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|City centre and skyline of Lagos shown from above|
|Nickname(s): lag city, Lasgidi, Gidi|
|Coordinates: 6°27′11″N 3°23′45″ECoordinates: 6°27′11″N 3°23′45″E|
|LGA||Lagos Island |
|• Governor||Babatunde Fashola (ACN)|
|• Urban||999.6 km2 (385.9 sq mi)|
|Population (2006 census, preliminary)|
|• Density||7,941/km2 (20,170/sq mi)|
|Time zone||WAT (UTC+1) (UTC+1)|
|HDI rank||1st (2011)|
Lagos is a huge metropolis which originated on islands separated by creeks, such as Lagos Island, fringing the southwest mouth of Lagos Lagoon whilst protected from the Atlantic Ocean by long sand spits such as Bar Beach, which stretch up to 100 km east and west of the mouth. From the beginning, Lagos has expanded on the mainland west of the lagoon and the conurbation, including Ikeja and Agege, now reaches more than 40 km north-west of Lagos Island. Some suburbs include Ikorodu, Epe and Badagry, and more local councils have recently been created, bringing the total number of local governments in Lagos to 57.
Main article: History of Lagos Lagos was a war camp for members of the Benin Empire, who referred to it as Eko. The Yoruba still use the name Eko to refer to Lagos. Lagos, which means "lakes", was a name given to the settlement by the Portuguese. The present day Lagos state has a high percentage of Awori, who migrated to the area from Isheri along the Ogun river. Throughout history, it was home to a number of warring ethnic groups who had settled in the area. During its early settlement, it also saw periods of rule by the Benin Kingdom.
Portuguese explorer Rui de Sequeira visited the area in 1472, naming the area around the city Lago de Curamo; indeed the present name is Portuguese for "lakes". Another explanation is that Lagos was named for Lagos, Portugal - a maritime town which, at the time, was the main centre of Portuguese expeditions down the African coast, and whose own name is derived from the Latin word Lacobriga.
Lagos was formally annexed as the British Lagos Colony in 1861. This had the dual effect of crushing the slave trade and establishing British control over palm and other trades. The remainder of modern-day Nigeria was seized in 1887, and when the Colony and Protectorate of Nigeria was established in 1914, Lagos was declared its capital, continuing as such after the country's independence from Britain in 1960. Along with migrants from all over Nigeria and other West African nations were the returnee ex-slaves known as Creoles, who came from Freetown, Sierra Leone, Brazil and the West Indies to Lagos. The Creoles contributed to Lagos' modernisation and their knowledge of Portuguese architecture can still be seen from the architecture on Lagos Island.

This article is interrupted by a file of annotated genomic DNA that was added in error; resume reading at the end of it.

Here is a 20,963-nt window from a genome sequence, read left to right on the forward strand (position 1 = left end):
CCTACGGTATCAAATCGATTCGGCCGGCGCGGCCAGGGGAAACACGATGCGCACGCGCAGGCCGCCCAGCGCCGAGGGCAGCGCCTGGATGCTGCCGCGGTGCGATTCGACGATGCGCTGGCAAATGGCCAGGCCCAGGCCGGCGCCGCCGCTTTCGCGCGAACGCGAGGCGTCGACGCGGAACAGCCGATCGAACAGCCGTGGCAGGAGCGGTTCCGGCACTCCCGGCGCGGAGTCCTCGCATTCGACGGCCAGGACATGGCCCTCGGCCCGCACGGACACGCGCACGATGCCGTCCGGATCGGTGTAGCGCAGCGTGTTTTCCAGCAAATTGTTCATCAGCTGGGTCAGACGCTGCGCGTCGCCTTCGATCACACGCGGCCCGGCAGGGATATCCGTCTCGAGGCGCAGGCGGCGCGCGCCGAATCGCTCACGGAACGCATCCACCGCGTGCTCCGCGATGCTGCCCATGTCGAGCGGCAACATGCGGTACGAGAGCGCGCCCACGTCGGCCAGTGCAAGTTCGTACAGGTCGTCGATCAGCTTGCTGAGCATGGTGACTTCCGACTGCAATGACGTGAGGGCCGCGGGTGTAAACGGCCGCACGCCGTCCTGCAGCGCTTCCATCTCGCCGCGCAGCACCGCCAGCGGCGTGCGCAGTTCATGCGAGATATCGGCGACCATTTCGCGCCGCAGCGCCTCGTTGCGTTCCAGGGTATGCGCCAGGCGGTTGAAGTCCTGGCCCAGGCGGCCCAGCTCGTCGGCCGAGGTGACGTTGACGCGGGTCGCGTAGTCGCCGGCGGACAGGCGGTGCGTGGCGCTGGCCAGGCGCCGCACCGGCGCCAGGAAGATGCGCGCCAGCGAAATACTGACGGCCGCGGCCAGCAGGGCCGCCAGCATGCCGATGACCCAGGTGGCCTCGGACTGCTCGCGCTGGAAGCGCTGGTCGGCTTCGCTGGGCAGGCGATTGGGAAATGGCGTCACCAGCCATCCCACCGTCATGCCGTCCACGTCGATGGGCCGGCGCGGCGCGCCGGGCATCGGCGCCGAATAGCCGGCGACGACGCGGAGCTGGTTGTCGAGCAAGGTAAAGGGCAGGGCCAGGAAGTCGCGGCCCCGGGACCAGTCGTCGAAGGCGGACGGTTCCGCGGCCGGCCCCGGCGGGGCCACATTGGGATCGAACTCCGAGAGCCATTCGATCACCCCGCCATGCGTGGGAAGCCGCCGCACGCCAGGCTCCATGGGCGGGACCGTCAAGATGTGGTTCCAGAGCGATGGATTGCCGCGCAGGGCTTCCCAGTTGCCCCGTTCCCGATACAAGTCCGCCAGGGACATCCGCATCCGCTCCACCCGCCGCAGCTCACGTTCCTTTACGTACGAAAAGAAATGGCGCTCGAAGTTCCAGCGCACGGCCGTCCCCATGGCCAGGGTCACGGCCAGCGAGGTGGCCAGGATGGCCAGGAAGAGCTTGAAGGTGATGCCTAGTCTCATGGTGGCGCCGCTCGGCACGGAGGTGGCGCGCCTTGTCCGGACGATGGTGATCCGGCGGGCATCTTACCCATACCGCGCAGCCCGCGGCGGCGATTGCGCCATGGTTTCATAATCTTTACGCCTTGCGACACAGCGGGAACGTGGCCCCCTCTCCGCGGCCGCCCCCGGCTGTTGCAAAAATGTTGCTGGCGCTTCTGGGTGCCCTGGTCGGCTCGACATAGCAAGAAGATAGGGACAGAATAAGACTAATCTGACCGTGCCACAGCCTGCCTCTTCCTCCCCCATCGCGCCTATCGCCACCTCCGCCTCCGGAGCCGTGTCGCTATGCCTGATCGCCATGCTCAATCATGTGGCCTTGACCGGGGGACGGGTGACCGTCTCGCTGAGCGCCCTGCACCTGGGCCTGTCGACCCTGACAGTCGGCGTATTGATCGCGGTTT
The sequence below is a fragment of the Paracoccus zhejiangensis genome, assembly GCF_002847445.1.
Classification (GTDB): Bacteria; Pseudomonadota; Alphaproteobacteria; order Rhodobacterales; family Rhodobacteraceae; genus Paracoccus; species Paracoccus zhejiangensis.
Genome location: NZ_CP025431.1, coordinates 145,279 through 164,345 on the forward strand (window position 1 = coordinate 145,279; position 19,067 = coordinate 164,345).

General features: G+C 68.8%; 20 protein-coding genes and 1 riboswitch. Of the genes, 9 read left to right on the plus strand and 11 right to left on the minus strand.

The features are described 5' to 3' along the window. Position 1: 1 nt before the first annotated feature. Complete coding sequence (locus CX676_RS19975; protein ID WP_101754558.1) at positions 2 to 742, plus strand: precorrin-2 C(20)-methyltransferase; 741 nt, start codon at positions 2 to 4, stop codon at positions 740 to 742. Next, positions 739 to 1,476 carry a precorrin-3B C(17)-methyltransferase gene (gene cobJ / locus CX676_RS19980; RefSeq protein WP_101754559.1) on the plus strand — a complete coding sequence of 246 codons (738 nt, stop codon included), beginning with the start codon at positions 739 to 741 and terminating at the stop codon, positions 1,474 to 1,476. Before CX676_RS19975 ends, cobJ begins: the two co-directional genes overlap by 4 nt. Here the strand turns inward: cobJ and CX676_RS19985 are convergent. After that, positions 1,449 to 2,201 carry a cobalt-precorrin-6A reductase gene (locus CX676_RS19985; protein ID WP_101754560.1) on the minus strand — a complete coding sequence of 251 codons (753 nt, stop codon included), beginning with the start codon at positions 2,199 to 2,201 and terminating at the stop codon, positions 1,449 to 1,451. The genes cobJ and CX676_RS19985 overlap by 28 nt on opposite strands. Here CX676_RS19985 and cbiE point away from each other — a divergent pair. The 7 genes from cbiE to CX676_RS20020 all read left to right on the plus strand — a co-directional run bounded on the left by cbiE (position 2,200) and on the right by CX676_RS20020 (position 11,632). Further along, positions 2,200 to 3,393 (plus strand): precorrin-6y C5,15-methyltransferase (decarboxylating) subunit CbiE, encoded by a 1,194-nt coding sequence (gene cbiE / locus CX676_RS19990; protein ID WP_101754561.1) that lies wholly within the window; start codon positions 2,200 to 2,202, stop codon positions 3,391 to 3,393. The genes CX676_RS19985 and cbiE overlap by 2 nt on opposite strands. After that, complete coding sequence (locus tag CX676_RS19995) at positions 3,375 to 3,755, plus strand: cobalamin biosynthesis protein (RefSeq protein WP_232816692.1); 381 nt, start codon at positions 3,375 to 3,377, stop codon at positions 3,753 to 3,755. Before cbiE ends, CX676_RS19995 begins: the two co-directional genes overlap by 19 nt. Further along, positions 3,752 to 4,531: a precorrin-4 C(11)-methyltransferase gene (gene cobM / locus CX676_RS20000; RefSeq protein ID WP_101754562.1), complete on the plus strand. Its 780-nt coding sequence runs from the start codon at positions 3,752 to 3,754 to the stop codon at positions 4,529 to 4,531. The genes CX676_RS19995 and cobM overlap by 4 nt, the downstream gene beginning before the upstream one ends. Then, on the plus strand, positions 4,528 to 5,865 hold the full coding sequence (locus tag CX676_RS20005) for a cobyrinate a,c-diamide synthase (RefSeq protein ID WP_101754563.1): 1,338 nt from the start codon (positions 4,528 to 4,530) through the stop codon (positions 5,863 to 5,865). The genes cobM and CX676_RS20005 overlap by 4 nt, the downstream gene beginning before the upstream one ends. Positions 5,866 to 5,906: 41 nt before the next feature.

Lagos experienced rapid growth throughout the 1960s and 1970s as a result of Nigeria's economic boom prior to the Nigerian Civil War otherwise called the Biafran War. Lagos was the capital of Nigeria from 1914 up to 1991. The city was stripped of its status when the Federal Capital Territory was established at the purpose-built city of Abuja. On November 14, 1991, the Presidency and other federal government functions were finally relocated to the new capital city of Abuja.
 Lagos Mainland
Most of the population live on the mainland, and most industries are located there too. Lagos is known for its music and night life, which used to be located in areas around Yaba and Surulere In recent years more night clubs have sprung on the island, making the island, particularly Victoria Island, the main nightlife attraction. Lagos Mainland districts include Ebute-Meta, Surulere, Yaba (location of the University of Lagos) and Ikeja, site of Murtala Muhammed International Airport and capital of Lagos State.
Greater Lagos includes Mushin, Maryland, Somolu, Oshodi, Oworonsoki, Isolo, Ikotun, Agege,Iju Ishaga, Egbeda, Ketu, Bariga, Ipaja, Ajah and Ejigbo.
The city of Lagos is the main city of the southwestern part of Nigeria. Some rivers, like Badagry Creek, flow parallel to the coast for some distance before exiting through the sand bars to the sea. The two major urban islands of Lagos in Lagos Lagoon are Lagos Island and Victoria Island. These islands are separated from the mainland by the main channel draining the lagoon into the Atlantic Ocean, which forms Lagos Harbour. The islands are separated from each other by creeks of varying sizes and are connected to Lagos Island by bridges. The smaller sections of some creeks have been sand filled and built over, however.
 Islands of Lagos
 Lagos Island
Main article: Lagos Island Lagos Island as seen from the harbour near Victoria Island Lagos Island contains a central business district. This district is characterized by high-rise buildings. The island also contains many of the city's largest wholesale marketplaces (such as the popular Idumota and Balogun markets). It also has the National Museum of Nigeria, the Central Mosque, the Glover Memorial Hall, Christ's Cathedral (CMS), and the Oba Palace. Though formerly in a derelict condition, Lagos Island's Tinubu Square is a site of historical importance; it was here that the Amalgamation Ceremony that unified the North and South protectorate to form Nigeria took place in 1914.